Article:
Dutch: We Can Live Without Greece in Eurozone

Dutch leaders suggest that the European single currency would survive a Greek exit.

The Dutch prime minister Mark Rutte and European Commissioner Neelie Kroes both said on Tuesday that the single currency area would survive a Greek exit.

Rutte said in a radio interview that the eurozone could “handle” a country leaving the union because the risk of contagion has now been sufficiently reduced.

His words echoed those of Kroes’ who told the Dutch newspaper de Volkskrant that “it is just not true” that the euro would collapse if Greece were to give up the currency. Kroes is a member of the Netherlands’ ruling liberal party which Rutte heads.

She criticized the Greek government for failing to implement the sort of austerity measures that would enable the country to stave off the specter of sovereign default. “The Greeks should realize that ‘we Dutchmen’ and ‘we Germans’ can only sell the financial aid to Greece to our taxpayers if there is proof of good will.”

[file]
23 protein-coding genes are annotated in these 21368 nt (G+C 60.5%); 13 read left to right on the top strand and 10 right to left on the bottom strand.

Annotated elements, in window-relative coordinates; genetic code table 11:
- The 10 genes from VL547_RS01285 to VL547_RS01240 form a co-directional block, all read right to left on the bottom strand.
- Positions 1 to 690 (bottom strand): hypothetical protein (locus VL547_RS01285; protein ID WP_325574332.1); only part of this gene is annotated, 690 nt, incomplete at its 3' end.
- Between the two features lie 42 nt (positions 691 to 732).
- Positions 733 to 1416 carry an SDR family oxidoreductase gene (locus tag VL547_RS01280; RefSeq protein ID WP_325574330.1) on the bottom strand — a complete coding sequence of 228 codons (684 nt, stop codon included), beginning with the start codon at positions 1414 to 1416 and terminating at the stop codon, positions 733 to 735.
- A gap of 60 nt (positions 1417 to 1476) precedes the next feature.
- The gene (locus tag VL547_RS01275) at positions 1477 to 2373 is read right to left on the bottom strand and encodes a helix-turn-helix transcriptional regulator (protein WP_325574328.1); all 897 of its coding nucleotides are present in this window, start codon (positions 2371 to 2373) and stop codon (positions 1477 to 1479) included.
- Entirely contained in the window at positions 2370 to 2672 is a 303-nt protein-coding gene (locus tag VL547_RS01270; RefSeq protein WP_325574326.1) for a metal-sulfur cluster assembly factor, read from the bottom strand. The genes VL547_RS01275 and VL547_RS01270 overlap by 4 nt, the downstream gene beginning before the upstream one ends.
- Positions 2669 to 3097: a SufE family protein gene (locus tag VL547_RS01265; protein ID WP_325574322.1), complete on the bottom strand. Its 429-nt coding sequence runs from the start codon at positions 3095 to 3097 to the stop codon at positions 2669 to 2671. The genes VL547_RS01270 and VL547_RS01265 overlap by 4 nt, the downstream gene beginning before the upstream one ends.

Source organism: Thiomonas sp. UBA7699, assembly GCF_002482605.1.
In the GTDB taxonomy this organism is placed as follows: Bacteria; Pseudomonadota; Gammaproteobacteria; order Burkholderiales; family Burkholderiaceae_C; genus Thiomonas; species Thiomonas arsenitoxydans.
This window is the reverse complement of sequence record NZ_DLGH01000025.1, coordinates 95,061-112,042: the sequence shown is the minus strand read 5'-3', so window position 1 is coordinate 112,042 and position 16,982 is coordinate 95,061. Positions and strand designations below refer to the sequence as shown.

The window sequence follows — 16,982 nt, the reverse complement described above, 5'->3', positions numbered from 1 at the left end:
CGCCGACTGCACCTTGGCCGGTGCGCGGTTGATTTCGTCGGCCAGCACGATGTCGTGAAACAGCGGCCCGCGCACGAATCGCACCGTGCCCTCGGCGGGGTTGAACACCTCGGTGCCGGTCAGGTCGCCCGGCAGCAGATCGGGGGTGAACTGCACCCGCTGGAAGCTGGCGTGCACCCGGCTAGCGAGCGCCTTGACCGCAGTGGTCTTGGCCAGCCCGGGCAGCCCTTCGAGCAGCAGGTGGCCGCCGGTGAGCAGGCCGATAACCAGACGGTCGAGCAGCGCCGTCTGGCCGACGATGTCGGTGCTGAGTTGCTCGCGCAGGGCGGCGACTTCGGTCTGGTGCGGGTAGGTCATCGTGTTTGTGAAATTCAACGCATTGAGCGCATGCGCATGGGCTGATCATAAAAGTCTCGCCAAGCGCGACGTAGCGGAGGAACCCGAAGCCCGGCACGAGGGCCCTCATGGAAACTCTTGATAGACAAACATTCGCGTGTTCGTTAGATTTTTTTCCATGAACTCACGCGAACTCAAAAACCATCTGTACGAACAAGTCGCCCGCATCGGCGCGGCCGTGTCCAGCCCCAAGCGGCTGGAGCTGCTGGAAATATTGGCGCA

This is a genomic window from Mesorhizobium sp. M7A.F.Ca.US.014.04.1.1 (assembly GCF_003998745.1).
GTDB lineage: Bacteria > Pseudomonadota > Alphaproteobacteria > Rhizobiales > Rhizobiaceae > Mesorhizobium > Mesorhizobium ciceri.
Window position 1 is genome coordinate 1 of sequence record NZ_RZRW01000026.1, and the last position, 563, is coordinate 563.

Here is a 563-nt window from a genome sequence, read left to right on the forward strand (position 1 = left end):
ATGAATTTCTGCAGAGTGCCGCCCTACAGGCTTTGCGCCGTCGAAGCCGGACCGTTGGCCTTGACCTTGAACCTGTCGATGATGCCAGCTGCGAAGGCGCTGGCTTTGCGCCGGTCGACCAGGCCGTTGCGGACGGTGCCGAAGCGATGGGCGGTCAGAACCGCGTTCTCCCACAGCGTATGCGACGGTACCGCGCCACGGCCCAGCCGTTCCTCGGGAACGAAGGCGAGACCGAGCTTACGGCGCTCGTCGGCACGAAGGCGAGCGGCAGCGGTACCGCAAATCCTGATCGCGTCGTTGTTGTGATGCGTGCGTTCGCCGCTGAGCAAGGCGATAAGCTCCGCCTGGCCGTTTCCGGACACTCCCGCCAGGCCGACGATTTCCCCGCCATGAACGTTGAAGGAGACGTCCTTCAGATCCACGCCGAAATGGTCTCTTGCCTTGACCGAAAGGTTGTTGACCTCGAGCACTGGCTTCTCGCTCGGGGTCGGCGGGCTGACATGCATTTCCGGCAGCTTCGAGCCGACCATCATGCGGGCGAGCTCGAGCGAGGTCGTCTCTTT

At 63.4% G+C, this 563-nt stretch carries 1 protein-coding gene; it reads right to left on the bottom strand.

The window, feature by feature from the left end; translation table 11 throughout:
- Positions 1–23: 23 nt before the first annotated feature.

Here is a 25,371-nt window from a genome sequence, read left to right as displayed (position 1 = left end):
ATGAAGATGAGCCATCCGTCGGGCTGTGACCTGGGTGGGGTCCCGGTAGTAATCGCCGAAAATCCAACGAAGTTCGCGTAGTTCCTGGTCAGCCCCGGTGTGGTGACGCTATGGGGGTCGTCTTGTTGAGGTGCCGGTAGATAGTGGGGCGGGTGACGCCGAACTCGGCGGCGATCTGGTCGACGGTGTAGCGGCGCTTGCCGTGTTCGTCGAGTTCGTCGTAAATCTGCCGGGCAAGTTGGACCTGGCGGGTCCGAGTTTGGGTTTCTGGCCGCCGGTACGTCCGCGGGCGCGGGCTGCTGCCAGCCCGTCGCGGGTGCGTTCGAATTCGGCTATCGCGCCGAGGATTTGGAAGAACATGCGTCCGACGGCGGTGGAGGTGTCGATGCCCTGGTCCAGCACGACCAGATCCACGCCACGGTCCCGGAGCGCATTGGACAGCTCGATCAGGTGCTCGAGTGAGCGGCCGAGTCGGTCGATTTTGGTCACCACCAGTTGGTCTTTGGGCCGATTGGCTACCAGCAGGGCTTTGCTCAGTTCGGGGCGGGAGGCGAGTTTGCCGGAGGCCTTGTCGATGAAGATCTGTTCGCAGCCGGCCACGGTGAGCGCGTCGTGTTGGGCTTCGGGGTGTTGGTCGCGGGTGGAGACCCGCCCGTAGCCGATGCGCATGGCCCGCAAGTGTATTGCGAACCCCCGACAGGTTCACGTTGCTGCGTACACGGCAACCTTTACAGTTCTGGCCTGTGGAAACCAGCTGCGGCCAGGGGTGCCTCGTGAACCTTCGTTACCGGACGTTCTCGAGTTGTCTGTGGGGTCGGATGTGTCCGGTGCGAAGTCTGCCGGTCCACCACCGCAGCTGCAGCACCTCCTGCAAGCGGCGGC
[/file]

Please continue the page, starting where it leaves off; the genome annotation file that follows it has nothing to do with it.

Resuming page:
German chancellor Angela Merkel said on Monday that “time is running out” for Greece to show that it is making progress toward reducing public spending in order to apply for a second European bailout worth €130 billion.

The country desperately needs foreign aid to continue to finance its debt obligations this month. As it fails to meet budget commitments and promises on privatizations, the political will in the fiscally solvent eurozone member states in the north of the continent to help the Greeks has virtually dissipated.